Massachusetts: Minors Can Now Consent to PrEP for HIV Prevention

What You Need To Know

Silhouette of Massachusetts in fuschia with an offset blue outlineMassachusetts has a new law that allows sexually active minors (those under 18) to access HIV-prevention medication (PrEP) from a healthcare provider or health clinic without needing the consent of a parent or legal guardian.

LGBTQ+ youth and LGBTQ+ youth of color are at disproportionately increased risk for HIV. This law can be a game-changer in helping young people obtain a critical HIV prevention tool.

The law:

  • Allows sexually active minors to provide full, legal consent for HIV pre-exposure prophylaxis (PrEP) without the consent of a parent or legal guardian.
  • Prohibits the disclosure of records related to the provision of PrEP to any person without the minor’s written consent; and
  • Shields healthcare providers from liability for prescribing PrEP to sexually active minors.

This law will support the health and well-being of young people in Massachusetts by ensuring they have access to our most potent tool to prevent HIV transmission. It assists both young people and healthcare providers by spelling out the authority to prescribe PrEP to sexually active minors in clear and unequivocal terms. This new law will move Massachusetts closer to the goal of zero new HIV cases

Here are the basics you need to know:


Illustration of two people, one with their arm around the other person

In order to permit minors to consent to PrEP, the legislature amended a long-standing law, Massachusetts General Law Chapter 112, Section 12F, that allows minors to consent to medical or dental treatment under certain circumstances without the consent or involvement of a parent or legal guardian. One of the circumstances in which a minor can consent to treatment is when they reasonably believe that they have come into contact with a disease that the Department of Public Health has defined as “dangerous to the public health,” which includes HIV. Under this provision, minors have been able to consent to HIV testing and treatment without parental consent. The language of this statute long pre-dates the advent of PrEP and it was not broad enough to include preventative therapies.

The legislature simply added the phrase “prevention of HIV for sexually active minors” as a new basis for consent to care without the involvement of the parent or legal guardian. This language covers any HIV prevention therapy, including daily PrEP medication, long-acting injectable PrEP, or therapies to be developed in the future.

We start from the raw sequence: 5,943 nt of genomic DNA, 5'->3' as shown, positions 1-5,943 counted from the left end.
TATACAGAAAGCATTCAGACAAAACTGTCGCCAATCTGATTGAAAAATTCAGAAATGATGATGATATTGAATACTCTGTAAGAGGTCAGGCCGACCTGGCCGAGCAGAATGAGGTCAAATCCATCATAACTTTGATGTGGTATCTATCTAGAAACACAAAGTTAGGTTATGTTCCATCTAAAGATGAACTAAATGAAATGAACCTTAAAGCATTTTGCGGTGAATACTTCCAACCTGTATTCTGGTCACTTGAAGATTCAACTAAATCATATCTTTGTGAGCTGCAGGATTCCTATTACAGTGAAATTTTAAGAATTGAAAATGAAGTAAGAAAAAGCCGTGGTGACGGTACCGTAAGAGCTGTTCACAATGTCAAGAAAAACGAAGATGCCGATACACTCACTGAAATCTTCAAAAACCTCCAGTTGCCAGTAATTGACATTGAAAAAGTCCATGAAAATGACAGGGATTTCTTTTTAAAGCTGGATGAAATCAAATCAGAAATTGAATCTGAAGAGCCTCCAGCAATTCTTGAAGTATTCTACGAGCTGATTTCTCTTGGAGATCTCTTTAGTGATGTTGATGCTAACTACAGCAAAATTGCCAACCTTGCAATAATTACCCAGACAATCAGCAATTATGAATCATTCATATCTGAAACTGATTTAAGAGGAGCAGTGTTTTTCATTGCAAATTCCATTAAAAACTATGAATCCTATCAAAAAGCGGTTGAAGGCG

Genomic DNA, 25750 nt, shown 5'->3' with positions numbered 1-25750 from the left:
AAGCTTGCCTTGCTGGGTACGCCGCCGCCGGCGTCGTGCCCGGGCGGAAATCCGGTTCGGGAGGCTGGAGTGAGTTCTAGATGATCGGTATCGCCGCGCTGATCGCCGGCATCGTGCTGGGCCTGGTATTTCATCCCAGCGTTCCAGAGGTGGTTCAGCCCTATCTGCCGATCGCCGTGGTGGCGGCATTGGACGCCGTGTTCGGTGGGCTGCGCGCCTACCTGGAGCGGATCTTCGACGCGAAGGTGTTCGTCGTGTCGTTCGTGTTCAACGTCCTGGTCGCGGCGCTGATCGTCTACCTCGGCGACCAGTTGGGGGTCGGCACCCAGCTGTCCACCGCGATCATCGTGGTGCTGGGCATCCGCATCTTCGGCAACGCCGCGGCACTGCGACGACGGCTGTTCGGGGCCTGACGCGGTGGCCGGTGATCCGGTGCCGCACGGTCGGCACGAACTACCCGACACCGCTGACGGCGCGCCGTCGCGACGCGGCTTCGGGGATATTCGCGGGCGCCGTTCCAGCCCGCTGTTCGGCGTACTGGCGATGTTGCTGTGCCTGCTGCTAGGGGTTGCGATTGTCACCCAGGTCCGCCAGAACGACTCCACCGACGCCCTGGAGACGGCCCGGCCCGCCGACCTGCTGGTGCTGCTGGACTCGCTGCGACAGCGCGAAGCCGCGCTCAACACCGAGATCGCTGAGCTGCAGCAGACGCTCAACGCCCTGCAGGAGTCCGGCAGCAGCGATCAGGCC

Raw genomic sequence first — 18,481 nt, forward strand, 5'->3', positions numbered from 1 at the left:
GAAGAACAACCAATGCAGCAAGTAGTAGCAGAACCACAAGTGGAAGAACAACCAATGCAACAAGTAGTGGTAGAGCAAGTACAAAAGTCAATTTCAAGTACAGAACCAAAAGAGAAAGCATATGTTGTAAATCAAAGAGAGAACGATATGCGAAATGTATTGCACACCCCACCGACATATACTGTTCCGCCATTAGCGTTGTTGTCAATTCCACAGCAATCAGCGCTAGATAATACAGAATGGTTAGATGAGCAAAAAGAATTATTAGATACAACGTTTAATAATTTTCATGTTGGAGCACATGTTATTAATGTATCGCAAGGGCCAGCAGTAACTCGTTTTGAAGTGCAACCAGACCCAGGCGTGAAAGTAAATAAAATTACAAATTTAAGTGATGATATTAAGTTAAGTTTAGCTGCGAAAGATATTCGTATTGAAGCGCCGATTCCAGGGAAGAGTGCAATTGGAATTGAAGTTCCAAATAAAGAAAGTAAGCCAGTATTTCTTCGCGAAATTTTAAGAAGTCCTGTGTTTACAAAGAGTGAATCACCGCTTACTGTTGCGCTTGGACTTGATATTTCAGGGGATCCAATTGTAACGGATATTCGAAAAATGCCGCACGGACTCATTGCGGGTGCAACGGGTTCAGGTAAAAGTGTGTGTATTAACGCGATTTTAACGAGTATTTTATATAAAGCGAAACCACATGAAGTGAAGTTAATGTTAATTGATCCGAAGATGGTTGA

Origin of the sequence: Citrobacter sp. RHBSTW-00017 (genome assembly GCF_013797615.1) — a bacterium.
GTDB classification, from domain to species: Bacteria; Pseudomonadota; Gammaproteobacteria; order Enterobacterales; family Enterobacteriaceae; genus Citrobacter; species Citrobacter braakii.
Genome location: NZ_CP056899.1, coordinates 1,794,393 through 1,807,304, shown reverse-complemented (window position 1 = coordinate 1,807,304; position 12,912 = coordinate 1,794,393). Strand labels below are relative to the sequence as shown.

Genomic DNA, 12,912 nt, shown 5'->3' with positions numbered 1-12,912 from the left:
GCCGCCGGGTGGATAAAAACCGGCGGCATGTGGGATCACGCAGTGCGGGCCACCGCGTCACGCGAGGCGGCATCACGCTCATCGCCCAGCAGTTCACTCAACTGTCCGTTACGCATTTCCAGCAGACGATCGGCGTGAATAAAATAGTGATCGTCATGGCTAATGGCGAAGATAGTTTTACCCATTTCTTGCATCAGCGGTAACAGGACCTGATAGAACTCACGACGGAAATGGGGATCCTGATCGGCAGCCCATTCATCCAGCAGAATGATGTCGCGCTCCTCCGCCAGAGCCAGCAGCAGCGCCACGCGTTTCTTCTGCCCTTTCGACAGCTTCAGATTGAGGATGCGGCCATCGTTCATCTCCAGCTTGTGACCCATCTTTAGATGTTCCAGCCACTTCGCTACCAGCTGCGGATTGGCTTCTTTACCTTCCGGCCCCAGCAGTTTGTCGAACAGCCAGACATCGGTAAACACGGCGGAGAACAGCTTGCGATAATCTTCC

Confidentiality from Parents and Others

The same law that authorizes minors to consent to treatment and now HIV prevention therapy contains a strong and long-standing privacy provision. That provision means that information about receiving PrEP cannot be shared with anyone, including the minor’s parents, without the minor’s written consent.

The law states: “All information and records kept in connection with the medical or dental care of a minor who consents thereto in accordance with this section shall be confidential” and “shall not be released except upon the written consent of the minor or a proper judicial order.”  The only exception to this provision is when the healthcare provider believes the “condition of said minor to be so serious that his life or limb is endangered,” which clearly does not apply to the provision of PrEP.

Protection from Liability for Healthcare Providers

illustration of two people, one with a stethoscope around their neck and a notebookMassachusetts General Law Chapter 112, Section 12F also has unequivocal language shielding providers from civil and criminal liability for not obtaining the consent of the parent or legal guardian if the healthcare provider relied in good faith upon the representations of the minor that they meet the criteria for consent in this statute. For purposes of the provision of PrEP, this simply means that a healthcare provider relied in good faith on a young person’s statement that they are sexually active.

Massachusetts General Law Chapter 112, Section 12F, prior to amendment can be found here. The legislative provision showing the amendments can be found here.


If you have questions about the new law, please contact GLAD’s Legal Information Line GLAD Answers at or 800-455-GLAD.

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